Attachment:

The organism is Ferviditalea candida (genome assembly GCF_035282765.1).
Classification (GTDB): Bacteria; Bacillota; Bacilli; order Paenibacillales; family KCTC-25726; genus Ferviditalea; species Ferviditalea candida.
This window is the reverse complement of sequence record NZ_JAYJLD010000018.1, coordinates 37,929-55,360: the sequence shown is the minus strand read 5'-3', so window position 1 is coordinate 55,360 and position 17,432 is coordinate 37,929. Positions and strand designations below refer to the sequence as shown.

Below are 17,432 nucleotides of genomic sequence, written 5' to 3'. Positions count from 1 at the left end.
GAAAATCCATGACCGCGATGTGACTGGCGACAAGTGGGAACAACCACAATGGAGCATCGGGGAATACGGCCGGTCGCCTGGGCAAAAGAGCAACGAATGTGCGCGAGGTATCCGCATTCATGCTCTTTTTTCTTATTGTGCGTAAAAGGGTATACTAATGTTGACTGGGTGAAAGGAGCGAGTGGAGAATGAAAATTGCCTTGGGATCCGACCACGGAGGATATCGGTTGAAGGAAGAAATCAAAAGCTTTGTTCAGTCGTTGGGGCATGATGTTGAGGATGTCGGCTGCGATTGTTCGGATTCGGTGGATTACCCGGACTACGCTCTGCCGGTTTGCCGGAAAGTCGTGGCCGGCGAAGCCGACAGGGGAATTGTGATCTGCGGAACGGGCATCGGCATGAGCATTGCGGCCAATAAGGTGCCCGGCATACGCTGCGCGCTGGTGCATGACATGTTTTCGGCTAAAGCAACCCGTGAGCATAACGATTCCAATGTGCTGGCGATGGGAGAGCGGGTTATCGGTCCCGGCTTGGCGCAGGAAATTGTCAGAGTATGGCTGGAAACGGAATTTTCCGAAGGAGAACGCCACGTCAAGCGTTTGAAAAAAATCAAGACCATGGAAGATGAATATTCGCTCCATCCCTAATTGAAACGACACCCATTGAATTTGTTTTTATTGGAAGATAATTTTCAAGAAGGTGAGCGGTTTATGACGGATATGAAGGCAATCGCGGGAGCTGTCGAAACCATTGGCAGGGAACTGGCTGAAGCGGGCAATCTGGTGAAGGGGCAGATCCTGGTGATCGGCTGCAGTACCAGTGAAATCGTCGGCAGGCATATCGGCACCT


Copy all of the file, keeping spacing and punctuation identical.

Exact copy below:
The organism is Ferviditalea candida (genome assembly GCF_035282765.1).
Classification (GTDB): Bacteria; Bacillota; Bacilli; order Paenibacillales; family KCTC-25726; genus Ferviditalea; species Ferviditalea candida.
This window is the reverse complement of sequence record NZ_JAYJLD010000018.1, coordinates 37,929-55,360: the sequence shown is the minus strand read 5'-3', so window position 1 is coordinate 55,360 and position 17,432 is coordinate 37,929. Positions and strand designations below refer to the sequence as shown.

Below are 17,432 nucleotides of genomic sequence, written 5' to 3'. Positions count from 1 at the left end.
GAAAATCCATGACCGCGATGTGACTGGCGACAAGTGGGAACAACCACAATGGAGCATCGGGGAATACGGCCGGTCGCCTGGGCAAAAGAGCAACGAATGTGCGCGAGGTATCCGCATTCATGCTCTTTTTTCTTATTGTGCGTAAAAGGGTATACTAATGTTGACTGGGTGAAAGGAGCGAGTGGAGAATGAAAATTGCCTTGGGATCCGACCACGGAGGATATCGGTTGAAGGAAGAAATCAAAAGCTTTGTTCAGTCGTTGGGGCATGATGTTGAGGATGTCGGCTGCGATTGTTCGGATTCGGTGGATTACCCGGACTACGCTCTGCCGGTTTGCCGGAAAGTCGTGGCCGGCGAAGCCGACAGGGGAATTGTGATCTGCGGAACGGGCATCGGCATGAGCATTGCGGCCAATAAGGTGCCCGGCATACGCTGCGCGCTGGTGCATGACATGTTTTCGGCTAAAGCAACCCGTGAGCATAACGATTCCAATGTGCTGGCGATGGGAGAGCGGGTTATCGGTCCCGGCTTGGCGCAGGAAATTGTCAGAGTATGGCTGGAAACGGAATTTTCCGAAGGAGAACGCCACGTCAAGCGTTTGAAAAAAATCAAGACCATGGAAGATGAATATTCGCTCCATCCCTAATTGAAACGACACCCATTGAATTTGTTTTTATTGGAAGATAATTTTCAAGAAGGTGAGCGGTTTATGACGGATATGAAGGCAATCGCGGGAGCTGTCGAAACCATTGGCAGGGAACTGGCTGAAGCGGGCAATCTGGTGAAGGGGCAGATCCTGGTGATCGGCTGCAGTACCAGTGAAATCGTCGGCAGGCATATCGGCACCT